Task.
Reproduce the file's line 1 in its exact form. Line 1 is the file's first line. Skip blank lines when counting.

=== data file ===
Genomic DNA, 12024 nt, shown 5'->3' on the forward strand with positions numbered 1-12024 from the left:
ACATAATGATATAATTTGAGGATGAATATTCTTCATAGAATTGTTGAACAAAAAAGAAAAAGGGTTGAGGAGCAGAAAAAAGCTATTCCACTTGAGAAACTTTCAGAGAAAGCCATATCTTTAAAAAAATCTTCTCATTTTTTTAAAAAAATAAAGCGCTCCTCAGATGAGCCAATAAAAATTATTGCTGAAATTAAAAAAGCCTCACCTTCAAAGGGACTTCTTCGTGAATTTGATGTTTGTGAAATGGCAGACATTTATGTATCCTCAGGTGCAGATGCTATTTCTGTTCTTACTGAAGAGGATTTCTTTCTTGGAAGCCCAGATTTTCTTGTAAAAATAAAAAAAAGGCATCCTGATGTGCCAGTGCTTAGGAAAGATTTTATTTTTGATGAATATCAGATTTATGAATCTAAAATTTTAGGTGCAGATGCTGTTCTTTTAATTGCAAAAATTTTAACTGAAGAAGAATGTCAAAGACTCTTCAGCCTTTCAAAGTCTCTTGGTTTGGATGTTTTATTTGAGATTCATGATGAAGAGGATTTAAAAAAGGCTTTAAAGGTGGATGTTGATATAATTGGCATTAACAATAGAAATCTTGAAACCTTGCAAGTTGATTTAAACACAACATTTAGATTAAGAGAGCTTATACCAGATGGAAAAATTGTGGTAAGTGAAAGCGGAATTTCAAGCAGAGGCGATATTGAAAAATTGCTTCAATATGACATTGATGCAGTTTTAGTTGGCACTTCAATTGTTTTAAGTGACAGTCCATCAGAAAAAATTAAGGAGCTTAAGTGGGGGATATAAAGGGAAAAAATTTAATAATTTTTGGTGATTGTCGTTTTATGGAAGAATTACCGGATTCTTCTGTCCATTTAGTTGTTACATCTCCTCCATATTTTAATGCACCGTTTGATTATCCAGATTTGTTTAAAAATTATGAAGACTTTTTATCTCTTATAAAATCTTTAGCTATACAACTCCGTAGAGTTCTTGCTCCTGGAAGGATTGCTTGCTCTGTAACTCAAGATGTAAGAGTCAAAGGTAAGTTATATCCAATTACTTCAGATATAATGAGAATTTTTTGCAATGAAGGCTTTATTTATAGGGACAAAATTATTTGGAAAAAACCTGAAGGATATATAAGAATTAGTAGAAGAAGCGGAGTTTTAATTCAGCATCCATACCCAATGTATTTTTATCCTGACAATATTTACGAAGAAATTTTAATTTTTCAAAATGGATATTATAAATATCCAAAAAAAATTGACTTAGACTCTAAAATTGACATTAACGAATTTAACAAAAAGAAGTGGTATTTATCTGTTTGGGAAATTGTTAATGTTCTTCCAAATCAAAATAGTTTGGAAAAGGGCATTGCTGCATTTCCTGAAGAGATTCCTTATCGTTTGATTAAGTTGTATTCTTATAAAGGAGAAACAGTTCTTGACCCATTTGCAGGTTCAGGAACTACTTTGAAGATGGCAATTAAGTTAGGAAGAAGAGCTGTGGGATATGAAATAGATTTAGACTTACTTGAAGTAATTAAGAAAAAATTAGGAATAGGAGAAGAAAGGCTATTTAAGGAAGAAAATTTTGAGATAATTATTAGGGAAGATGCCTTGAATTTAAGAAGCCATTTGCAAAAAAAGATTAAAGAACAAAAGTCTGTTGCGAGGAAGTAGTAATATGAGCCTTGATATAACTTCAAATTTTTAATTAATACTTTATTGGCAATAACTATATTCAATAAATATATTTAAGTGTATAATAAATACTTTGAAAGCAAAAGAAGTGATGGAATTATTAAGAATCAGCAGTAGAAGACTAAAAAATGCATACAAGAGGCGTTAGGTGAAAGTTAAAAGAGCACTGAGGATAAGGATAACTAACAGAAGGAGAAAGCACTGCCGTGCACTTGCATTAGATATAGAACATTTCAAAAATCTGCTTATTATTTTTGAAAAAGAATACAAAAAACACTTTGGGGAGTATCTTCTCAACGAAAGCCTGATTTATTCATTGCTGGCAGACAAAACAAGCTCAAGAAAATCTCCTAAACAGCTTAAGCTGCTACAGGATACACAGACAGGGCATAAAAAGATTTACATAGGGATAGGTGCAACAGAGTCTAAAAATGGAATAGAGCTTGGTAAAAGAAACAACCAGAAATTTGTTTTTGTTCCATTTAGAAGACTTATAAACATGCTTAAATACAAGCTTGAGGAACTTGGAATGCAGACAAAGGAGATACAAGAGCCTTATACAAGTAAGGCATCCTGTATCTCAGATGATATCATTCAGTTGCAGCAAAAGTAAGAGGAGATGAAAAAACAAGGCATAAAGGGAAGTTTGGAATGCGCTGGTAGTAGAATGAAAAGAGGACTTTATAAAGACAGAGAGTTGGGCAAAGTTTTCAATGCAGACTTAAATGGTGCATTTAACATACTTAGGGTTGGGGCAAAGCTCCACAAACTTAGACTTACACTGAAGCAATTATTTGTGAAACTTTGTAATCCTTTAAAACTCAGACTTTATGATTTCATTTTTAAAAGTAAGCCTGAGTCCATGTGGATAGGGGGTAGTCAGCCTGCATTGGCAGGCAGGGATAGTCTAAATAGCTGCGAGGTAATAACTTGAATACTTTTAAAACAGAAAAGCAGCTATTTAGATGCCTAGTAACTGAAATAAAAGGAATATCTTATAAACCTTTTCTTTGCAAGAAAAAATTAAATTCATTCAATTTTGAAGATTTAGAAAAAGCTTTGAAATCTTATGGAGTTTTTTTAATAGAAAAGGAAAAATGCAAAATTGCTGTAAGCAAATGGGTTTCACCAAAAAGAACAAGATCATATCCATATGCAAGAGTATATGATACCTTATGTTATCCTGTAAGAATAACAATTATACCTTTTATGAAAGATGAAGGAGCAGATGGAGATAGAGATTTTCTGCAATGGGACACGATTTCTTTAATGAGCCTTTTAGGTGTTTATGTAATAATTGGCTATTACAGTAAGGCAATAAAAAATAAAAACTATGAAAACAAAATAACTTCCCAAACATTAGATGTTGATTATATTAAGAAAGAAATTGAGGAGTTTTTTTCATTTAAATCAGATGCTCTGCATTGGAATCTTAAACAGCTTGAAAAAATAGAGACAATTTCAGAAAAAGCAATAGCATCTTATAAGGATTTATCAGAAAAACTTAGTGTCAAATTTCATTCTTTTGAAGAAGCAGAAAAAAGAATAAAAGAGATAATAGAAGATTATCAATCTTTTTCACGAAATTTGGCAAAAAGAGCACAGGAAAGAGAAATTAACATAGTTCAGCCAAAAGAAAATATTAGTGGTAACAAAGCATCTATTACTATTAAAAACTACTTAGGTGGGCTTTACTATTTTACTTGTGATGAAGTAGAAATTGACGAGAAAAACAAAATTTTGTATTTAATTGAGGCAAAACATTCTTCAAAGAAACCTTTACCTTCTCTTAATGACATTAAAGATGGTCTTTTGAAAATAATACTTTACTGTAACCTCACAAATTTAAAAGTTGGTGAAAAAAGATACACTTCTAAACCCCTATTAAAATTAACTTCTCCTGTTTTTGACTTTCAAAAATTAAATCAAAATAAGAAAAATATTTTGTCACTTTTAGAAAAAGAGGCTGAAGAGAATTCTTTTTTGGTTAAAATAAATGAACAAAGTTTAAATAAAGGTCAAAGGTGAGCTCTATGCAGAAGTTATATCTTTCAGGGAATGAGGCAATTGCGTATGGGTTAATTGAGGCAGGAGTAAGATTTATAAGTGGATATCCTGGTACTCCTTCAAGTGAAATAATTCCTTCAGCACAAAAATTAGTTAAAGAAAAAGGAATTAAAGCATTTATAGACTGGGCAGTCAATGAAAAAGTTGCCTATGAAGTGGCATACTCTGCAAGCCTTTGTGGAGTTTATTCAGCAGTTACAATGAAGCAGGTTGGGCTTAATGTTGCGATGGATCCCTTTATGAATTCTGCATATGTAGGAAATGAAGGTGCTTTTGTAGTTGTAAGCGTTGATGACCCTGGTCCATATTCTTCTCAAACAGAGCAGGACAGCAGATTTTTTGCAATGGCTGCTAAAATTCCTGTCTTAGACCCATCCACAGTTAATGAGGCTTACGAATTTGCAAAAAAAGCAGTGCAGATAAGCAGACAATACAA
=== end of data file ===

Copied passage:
Genomic DNA, 12024 nt, shown 5'->3' on the forward strand with positions numbered 1-12024 from the left: